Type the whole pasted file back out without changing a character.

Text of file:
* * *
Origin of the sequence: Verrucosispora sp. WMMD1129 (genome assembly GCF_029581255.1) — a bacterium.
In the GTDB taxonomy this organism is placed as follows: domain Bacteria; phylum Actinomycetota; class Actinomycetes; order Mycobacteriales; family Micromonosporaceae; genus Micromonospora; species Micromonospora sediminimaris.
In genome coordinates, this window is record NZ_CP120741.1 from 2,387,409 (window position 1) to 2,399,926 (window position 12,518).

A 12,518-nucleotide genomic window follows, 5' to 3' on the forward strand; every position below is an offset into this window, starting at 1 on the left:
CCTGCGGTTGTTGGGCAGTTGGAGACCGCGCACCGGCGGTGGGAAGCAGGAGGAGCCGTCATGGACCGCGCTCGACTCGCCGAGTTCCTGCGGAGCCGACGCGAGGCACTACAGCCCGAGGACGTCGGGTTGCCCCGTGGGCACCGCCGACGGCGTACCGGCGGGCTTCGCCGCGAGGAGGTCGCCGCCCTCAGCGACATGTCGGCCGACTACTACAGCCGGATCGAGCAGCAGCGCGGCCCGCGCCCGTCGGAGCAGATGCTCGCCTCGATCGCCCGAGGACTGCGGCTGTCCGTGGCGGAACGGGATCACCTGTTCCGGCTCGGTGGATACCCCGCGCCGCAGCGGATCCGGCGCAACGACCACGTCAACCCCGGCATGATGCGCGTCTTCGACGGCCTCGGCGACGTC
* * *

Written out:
Origin of the sequence: Verrucosispora sp. WMMD1129 (genome assembly GCF_029581255.1) — a bacterium.
In the GTDB taxonomy this organism is placed as follows: domain Bacteria; phylum Actinomycetota; class Actinomycetes; order Mycobacteriales; family Micromonosporaceae; genus Micromonospora; species Micromonospora sediminimaris.
In genome coordinates, this window is record NZ_CP120741.1 from 2,387,409 (window position 1) to 2,399,926 (window position 12,518).

A 12,518-nucleotide genomic window follows, 5' to 3' on the forward strand; every position below is an offset into this window, starting at 1 on the left:
CCTGCGGTTGTTGGGCAGTTGGAGACCGCGCACCGGCGGTGGGAAGCAGGAGGAGCCGTCATGGACCGCGCTCGACTCGCCGAGTTCCTGCGGAGCCGACGCGAGGCACTACAGCCCGAGGACGTCGGGTTGCCCCGTGGGCACCGCCGACGGCGTACCGGCGGGCTTCGCCGCGAGGAGGTCGCCGCCCTCAGCGACATGTCGGCCGACTACTACAGCCGGATCGAGCAGCAGCGCGGCCCGCGCCCGTCGGAGCAGATGCTCGCCTCGATCGCCCGAGGACTGCGGCTGTCCGTGGCGGAACGGGATCACCTGTTCCGGCTCGGTGGATACCCCGCGCCGCAGCGGATCCGGCGCAACGACCACGTCAACCCCGGCATGATGCGCGTCTTCGACGGCCTCGGCGACGTC